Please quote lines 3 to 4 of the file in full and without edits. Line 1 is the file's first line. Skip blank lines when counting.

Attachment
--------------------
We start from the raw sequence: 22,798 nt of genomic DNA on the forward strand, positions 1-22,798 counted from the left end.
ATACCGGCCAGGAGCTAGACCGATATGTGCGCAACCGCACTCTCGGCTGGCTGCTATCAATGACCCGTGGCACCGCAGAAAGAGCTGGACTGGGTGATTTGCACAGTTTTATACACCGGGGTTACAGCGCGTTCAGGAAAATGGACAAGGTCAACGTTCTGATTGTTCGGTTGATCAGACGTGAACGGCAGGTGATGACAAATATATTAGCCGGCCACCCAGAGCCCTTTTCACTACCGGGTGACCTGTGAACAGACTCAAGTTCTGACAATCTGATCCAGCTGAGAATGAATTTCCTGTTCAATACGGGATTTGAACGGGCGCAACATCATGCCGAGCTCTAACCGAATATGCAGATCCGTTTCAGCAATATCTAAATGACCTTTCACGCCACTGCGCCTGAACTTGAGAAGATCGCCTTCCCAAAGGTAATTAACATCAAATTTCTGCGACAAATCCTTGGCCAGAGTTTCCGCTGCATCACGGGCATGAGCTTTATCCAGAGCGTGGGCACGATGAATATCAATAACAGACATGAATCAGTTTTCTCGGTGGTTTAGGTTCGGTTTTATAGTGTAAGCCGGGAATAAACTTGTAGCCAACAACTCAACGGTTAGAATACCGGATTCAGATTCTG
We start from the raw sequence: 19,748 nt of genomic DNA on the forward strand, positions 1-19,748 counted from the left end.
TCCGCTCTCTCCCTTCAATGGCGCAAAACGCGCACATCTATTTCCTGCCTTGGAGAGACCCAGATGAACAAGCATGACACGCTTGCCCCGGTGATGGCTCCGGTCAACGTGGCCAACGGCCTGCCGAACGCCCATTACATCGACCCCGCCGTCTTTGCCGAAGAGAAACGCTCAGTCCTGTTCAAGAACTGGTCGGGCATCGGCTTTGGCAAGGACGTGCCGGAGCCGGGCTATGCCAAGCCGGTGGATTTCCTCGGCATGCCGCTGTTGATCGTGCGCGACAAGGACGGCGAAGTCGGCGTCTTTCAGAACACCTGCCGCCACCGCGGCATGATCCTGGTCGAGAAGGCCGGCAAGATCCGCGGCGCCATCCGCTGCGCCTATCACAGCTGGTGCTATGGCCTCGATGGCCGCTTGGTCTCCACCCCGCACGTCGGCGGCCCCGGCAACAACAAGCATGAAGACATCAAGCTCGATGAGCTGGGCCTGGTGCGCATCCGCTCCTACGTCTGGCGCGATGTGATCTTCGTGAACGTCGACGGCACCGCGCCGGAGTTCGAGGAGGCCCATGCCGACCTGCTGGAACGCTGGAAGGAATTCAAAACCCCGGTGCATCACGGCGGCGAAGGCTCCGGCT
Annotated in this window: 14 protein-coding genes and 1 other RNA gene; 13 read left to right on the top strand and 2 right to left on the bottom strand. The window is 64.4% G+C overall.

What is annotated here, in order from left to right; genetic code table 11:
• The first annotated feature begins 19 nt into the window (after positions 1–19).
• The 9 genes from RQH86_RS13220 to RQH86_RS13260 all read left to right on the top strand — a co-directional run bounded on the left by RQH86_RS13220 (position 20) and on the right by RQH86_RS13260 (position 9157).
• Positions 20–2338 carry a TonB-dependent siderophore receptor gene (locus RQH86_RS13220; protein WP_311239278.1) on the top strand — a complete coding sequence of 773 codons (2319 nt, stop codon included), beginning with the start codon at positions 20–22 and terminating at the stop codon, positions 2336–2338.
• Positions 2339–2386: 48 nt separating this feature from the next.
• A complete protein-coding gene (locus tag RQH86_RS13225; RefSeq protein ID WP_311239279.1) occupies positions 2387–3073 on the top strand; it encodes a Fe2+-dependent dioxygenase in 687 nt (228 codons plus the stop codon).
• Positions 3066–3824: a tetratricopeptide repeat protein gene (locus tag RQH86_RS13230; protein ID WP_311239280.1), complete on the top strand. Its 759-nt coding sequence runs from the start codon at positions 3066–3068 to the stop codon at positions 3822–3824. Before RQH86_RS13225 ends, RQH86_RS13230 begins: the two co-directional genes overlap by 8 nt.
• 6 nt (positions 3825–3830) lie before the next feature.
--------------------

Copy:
We start from the raw sequence: 19,748 nt of genomic DNA on the forward strand, positions 1-19,748 counted from the left end.
TCCGCTCTCTCCCTTCAATGGCGCAAAACGCGCACATCTATTTCCTGCCTTGGAGAGACCCAGATGAACAAGCATGACACGCTTGCCCCGGTGATGGCTCCGGTCAACGTGGCCAACGGCCTGCCGAACGCCCATTACATCGACCCCGCCGTCTTTGCCGAAGAGAAACGCTCAGTCCTGTTCAAGAACTGGTCGGGCATCGGCTTTGGCAAGGACGTGCCGGAGCCGGGCTATGCCAAGCCGGTGGATTTCCTCGGCATGCCGCTGTTGATCGTGCGCGACAAGGACGGCGAAGTCGGCGTCTTTCAGAACACCTGCCGCCACCGCGGCATGATCCTGGTCGAGAAGGCCGGCAAGATCCGCGGCGCCATCCGCTGCGCCTATCACAGCTGGTGCTATGGCCTCGATGGCCGCTTGGTCTCCACCCCGCACGTCGGCGGCCCCGGCAACAACAAGCATGAAGACATCAAGCTCGATGAGCTGGGCCTGGTGCGCATCCGCTCCTACGTCTGGCGCGATGTGATCTTCGTGAACGTCGACGGCACCGCGCCGGAGTTCGAGGAGGCCCATGCCGACCTGCTGGAACGCTGGAAGGAATTCAAAACCCCGGTGCATCACGGCGGCGAAGGCTCCGGCT